A History of Italy’s Most Beautiful Gardens

Ten Years of Trauttmansdorff

June 2011 marks the tenth anniversary of the Gardens of Trauttmansdorff Castle. In principle, this should simply be a story of a botanical garden. Yet, anyone who brings a facility such as this to life in the twenty-first century will set unique standards for it and base the project on a creative idea dictated by the age in which we live. The sheer number of enthusiastic people – both from South Tyrol and from abroad – who have visited the gardens evinces Trauttmansdorff’s success over the course of the last decade and the great attention to detail with which this modern, vibrant, innovative and attractive garden complex was designed.

In 1988, Luis Durnwalder, who would later become governor of South Tyrol, Mayor Franz Alber, designer Manfred Ebner, Klaus Platter, who would later become director of the gardens, and journalist Robert Asam announced the project together in front of Trauttmansdorff Castle. A groundbreaking ceremony for the botanical gardens followed in 1994. The construction process, which included installing terraces and water features, was completed over the course of seven years. Landscape designers and architects from throughout Europe – and even Japan – participated in the creation of more than eighty garden landscapes; a strong internal team also provided many of the ideas. The Trauttmansdorff team planted tall shrubs and trees in order to present a mature garden from the outset.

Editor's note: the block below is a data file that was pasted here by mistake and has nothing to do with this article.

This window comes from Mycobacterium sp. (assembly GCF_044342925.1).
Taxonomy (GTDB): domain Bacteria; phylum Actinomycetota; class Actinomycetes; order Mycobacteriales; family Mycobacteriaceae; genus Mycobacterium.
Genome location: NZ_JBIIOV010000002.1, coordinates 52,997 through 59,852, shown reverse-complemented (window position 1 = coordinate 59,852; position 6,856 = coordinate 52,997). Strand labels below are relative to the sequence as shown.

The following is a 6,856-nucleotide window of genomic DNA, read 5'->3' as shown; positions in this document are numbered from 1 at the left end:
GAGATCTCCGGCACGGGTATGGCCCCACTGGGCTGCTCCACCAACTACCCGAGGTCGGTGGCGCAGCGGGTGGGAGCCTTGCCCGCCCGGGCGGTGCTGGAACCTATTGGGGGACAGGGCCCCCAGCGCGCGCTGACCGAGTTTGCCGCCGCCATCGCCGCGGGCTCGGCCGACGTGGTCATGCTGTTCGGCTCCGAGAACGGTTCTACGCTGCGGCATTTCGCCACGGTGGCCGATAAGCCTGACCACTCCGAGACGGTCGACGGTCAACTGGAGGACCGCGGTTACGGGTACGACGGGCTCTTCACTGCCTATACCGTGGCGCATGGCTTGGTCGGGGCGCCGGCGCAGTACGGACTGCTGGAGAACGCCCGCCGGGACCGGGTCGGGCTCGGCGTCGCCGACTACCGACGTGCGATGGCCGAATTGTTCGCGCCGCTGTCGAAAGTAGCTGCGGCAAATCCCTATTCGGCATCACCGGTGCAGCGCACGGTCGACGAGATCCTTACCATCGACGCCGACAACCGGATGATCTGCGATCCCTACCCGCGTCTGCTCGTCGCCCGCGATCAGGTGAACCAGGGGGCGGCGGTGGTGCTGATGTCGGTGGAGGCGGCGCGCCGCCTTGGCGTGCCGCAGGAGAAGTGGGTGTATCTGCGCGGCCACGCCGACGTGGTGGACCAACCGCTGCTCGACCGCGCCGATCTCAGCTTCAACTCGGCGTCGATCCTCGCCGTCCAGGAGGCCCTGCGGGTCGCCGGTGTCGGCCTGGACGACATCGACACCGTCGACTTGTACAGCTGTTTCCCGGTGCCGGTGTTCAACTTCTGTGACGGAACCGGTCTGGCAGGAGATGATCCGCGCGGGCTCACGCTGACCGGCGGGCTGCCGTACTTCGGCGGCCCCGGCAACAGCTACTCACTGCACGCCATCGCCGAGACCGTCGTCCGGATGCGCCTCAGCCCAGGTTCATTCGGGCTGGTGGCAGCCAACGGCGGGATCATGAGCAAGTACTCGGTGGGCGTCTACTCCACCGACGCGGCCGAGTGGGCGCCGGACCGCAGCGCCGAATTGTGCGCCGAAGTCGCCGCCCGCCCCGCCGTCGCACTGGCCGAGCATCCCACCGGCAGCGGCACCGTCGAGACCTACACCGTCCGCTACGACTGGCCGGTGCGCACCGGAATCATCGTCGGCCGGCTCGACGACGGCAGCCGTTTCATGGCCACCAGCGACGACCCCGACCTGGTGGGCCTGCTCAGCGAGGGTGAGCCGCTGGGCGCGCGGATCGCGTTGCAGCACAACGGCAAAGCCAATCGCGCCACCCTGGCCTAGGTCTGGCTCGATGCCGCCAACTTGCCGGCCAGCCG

In a way, Trauttmansdorff is the culmination of a very long tradition. There is, in fact, a wealth of reasons to build a botanical garden in Merano. An almost inimitable diversity of plant life, made possible by a very mild climate, has dazzled visitors to Merano since the mid-nineteenth century. The hillsides around the castle offer a fantastic opportunity to experiment with plants. The steepness here also serves to create breathtaking viewpoints – and points of view. Characteristic landscapes from around the globe integrate seamlessly into the Mediterranean feel of these sunny slopes. Little streams meander past exotic plants that would normally only be found in central and northern Europe if grown in greenhouses, past fragrant rose beds, and past ornamental plantings drawn with ruler and compass. A shift in gaze reveals pretty South Tyrolean gardens, meadow orchards, and old local varieties of grapes. A colorful array of plants with blooming highlights form a tableau that is constantly in flux, mingled with artistic elements like pavilions that interpret and represent the processes of nature in a very original way: processes that are creative and educational – and always self-determined. Experience Stations, too, help visitors better understand nature. From the very beginning, Trauttmansdorff had everything necessary to become more than “just” a botanical garden.

From the very beginning, Trauttmansdorff had everything necessary to become more than “just” a botanical garden.

A small voyage through the past years